Which brings me to the best way to minimize this risk: treat everything you post as if you’ve shouted it on prime-time national TV. If you wouldn’t be comfortable letting the world know about it, don’t put it online.
The only exception to this is email and private messages. Data breaches notwithstanding, these usually come with privacy implied and companies take care to protect these. But even here, it pays to be cautious because your conversation peers might not be.
Another way to ensure your privacy online is respected is to periodically — say, once a year — visit privacy and security settings of the sites you use and verify that all the settings are to your liking. These companies have an annoying habit of changing available privacy controls which then default to something the company finds useful, not what you might’ve wanted.
Massive data breaches, exposing passwords, social security numbers or other private and sensitive information of thousands or even millions of users, are nowadays a common occurrence.
While perfect security is impossible, the fact is that companies are not incentivized to strive for this perfection. One of the larger data breaches, that of up to 40 million credit and debit card details of Target in 2013, cost the company $202 million in total. This is in comparison with $2.4 billion net income for the company in 2017.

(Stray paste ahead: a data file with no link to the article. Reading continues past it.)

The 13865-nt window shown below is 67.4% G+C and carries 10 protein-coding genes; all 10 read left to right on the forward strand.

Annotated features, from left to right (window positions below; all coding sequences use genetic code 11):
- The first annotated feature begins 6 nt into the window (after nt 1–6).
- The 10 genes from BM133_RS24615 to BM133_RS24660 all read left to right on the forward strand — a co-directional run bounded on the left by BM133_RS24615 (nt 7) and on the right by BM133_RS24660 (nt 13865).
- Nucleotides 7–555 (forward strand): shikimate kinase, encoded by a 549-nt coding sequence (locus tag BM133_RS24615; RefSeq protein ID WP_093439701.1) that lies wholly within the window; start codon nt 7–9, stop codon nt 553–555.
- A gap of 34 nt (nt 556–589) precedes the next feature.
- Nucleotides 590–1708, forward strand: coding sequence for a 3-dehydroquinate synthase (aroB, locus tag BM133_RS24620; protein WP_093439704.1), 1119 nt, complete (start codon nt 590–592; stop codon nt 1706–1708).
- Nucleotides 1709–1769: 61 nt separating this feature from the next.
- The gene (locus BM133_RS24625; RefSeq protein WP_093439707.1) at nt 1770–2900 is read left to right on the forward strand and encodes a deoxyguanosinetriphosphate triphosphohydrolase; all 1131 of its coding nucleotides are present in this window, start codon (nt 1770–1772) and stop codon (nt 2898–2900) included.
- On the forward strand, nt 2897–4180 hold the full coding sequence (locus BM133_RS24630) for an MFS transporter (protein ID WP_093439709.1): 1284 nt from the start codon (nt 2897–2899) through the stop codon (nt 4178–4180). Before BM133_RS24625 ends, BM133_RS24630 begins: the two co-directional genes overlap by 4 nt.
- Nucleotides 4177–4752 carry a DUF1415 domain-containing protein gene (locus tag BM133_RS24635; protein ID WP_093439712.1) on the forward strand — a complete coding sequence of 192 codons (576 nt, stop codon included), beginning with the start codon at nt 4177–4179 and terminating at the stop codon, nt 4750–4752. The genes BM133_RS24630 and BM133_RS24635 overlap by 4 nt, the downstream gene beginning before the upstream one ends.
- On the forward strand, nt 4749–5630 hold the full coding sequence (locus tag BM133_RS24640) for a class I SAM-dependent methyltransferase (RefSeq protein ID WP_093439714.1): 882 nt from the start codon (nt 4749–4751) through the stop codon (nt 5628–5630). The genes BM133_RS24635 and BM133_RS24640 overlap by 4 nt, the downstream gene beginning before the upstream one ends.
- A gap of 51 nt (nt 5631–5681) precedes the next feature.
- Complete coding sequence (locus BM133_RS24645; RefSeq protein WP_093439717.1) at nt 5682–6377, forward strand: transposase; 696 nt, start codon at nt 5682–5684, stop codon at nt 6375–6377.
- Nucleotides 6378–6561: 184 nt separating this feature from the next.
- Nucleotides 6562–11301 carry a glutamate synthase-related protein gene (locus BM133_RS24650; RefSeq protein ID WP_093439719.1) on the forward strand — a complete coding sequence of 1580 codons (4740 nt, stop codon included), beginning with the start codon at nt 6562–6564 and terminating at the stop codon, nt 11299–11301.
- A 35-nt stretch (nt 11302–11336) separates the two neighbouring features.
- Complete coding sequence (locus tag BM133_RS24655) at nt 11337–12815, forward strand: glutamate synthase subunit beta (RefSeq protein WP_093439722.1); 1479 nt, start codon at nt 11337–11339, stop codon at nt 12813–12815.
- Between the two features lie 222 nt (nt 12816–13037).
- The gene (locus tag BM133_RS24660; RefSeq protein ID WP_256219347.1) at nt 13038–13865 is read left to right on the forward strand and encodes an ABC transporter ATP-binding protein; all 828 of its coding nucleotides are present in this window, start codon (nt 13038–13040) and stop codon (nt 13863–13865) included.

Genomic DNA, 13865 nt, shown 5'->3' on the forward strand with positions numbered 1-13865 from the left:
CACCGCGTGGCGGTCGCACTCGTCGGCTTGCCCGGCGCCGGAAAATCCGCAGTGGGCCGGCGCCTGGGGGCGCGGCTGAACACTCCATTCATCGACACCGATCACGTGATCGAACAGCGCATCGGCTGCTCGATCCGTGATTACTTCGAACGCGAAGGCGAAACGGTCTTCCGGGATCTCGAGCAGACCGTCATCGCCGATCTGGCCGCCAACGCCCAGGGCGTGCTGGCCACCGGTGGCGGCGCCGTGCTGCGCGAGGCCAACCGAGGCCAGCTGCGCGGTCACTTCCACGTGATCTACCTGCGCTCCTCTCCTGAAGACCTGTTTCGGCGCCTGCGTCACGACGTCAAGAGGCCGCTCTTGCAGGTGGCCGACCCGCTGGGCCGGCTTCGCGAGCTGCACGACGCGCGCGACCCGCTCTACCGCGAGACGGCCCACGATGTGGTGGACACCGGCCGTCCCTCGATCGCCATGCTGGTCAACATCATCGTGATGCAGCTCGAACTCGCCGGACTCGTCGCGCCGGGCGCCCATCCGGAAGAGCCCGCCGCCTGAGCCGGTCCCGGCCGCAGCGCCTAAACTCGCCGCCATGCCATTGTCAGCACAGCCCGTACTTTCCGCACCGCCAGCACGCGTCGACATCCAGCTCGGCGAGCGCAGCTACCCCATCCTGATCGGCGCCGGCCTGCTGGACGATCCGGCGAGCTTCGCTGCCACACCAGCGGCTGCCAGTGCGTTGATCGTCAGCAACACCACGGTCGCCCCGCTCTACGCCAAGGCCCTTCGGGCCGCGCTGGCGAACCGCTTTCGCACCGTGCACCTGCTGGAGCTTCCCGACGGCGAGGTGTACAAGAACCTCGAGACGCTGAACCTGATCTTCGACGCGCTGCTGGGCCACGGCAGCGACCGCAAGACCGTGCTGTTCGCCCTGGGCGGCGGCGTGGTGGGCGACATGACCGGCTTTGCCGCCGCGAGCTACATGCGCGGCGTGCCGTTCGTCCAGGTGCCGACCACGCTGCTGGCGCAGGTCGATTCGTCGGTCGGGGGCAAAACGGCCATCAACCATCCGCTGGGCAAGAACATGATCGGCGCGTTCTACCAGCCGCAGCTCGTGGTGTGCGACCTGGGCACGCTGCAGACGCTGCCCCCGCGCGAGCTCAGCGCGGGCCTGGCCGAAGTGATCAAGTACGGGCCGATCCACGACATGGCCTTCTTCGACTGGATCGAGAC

The largest data breach in 2018 was that of the Marriot Starwood customers' data, affecting anywhere between 300 and 500 million customers.
Laws like the European General Data Protection Regulation (GDPR) and California’s Consumer Privacy Act are slowly changing things for the better, but there’s still a long road ahead.
Individually, the best protection is following security best practices such as not using the same password on multiple sites, using HTTPS, enabling 2-factor authentication where avilable, using end-to-end encryption for private messaging, and so on. This decreases the problems you have when (not if) one of the sites you visit has a data breach.
I use the term “junk media” for content that’s primarily designed to get eyeballs, not provide useful information, be interesting or entertain. A few examples are textual and video content farms, social media feeds optimized for engagement or viral content, or irrelevant “breaking news”. Again, the line here is blurry and everyone will have differing criteria.